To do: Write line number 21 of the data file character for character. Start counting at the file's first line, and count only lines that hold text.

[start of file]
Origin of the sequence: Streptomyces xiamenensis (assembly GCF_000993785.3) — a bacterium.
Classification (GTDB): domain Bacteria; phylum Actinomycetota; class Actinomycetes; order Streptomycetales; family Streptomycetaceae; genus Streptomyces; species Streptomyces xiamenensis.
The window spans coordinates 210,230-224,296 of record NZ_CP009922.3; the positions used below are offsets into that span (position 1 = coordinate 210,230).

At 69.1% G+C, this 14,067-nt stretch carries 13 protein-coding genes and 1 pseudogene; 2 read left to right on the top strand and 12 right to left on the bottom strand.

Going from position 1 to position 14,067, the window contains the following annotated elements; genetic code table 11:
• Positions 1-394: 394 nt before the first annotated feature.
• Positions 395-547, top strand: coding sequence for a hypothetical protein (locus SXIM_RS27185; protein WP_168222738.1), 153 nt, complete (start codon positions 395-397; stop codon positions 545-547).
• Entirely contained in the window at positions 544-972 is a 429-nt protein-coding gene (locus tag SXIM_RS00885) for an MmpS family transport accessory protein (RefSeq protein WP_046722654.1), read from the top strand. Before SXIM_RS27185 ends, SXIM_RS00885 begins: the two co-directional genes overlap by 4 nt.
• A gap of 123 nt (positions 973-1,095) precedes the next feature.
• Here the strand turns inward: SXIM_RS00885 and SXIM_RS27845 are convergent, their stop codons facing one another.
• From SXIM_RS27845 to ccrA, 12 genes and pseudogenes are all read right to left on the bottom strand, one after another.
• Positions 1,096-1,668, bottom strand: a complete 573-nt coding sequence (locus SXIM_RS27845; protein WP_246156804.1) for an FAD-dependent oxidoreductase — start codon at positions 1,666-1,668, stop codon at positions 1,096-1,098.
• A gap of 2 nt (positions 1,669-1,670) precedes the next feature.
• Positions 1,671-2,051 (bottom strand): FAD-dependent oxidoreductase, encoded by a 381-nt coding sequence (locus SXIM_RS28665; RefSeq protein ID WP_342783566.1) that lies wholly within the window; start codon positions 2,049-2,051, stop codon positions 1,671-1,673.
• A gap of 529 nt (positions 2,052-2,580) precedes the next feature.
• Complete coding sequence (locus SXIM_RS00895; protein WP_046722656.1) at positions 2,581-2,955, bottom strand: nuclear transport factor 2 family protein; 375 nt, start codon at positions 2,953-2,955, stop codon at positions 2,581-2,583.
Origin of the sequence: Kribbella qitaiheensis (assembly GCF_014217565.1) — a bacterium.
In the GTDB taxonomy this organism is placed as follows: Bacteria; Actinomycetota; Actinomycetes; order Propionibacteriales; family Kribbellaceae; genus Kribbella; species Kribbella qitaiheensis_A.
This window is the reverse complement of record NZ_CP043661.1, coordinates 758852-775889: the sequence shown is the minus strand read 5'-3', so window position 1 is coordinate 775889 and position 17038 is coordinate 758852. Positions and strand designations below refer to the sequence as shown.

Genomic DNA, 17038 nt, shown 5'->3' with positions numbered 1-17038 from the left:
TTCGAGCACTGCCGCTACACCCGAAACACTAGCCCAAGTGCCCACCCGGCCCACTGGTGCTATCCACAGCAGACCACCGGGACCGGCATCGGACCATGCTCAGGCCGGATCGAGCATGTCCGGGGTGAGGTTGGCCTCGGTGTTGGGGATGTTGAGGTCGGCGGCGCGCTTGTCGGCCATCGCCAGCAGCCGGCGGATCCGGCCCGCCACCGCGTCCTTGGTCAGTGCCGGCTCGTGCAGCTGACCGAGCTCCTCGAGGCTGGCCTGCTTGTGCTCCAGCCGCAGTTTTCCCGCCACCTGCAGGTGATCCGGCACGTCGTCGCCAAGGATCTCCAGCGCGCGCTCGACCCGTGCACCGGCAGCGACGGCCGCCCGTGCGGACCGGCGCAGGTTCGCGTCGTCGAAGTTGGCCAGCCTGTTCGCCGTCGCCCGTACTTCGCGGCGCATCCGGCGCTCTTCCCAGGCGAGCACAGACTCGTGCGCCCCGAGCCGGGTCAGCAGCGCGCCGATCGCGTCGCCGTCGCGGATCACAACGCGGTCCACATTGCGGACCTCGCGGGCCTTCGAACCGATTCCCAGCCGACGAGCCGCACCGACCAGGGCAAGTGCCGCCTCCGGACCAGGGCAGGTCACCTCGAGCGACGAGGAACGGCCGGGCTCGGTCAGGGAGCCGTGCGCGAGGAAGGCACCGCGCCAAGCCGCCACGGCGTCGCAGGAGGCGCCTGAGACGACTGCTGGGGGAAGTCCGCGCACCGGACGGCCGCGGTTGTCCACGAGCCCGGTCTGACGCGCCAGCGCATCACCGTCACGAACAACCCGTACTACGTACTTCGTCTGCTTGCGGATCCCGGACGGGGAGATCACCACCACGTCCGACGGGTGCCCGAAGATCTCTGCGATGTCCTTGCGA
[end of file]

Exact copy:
TTCGAGCACTGCCGCTACACCCGAAACACTAGCCCAAGTGCCCACCCGGCCCACTGGTGCTATCCACAGCAGACCACCGGGACCGGCATCGGACCATGCTCAGGCCGGATCGAGCATGTCCGGGGTGAGGTTGGCCTCGGTGTTGGGGATGTTGAGGTCGGCGGCGCGCTTGTCGGCCATCGCCAGCAGCCGGCGGATCCGGCCCGCCACCGCGTCCTTGGTCAGTGCCGGCTCGTGCAGCTGACCGAGCTCCTCGAGGCTGGCCTGCTTGTGCTCCAGCCGCAGTTTTCCCGCCACCTGCAGGTGATCCGGCACGTCGTCGCCAAGGATCTCCAGCGCGCGCTCGACCCGTGCACCGGCAGCGACGGCCGCCCGTGCGGACCGGCGCAGGTTCGCGTCGTCGAAGTTGGCCAGCCTGTTCGCCGTCGCCCGTACTTCGCGGCGCATCCGGCGCTCTTCCCAGGCGAGCACAGACTCGTGCGCCCCGAGCCGGGTCAGCAGCGCGCCGATCGCGTCGCCGTCGCGGATCACAACGCGGTCCACATTGCGGACCTCGCGGGCCTTCGAACCGATTCCCAGCCGACGAGCCGCACCGACCAGGGCAAGTGCCGCCTCCGGACCAGGGCAGGTCACCTCGAGCGACGAGGAACGGCCGGGCTCGGTCAGGGAGCCGTGCGCGAGGAAGGCACCGCGCCAAGCCGCCACGGCGTCGCAGGAGGCGCCTGAGACGACTGCTGGGGGAAGTCCGCGCACCGGACGGCCGCGGTTGTCCACGAGCCCGGTCTGACGCGCCAGCGCATCACCGTCACGAACAACCCGTACTACGTACTTCGTCTGCTTGCGGATCCCGGACGGGGAGATCACCACCACGTCCGACGGGTGCCCGAAGATCTCTGCGATGTCCTTGCGA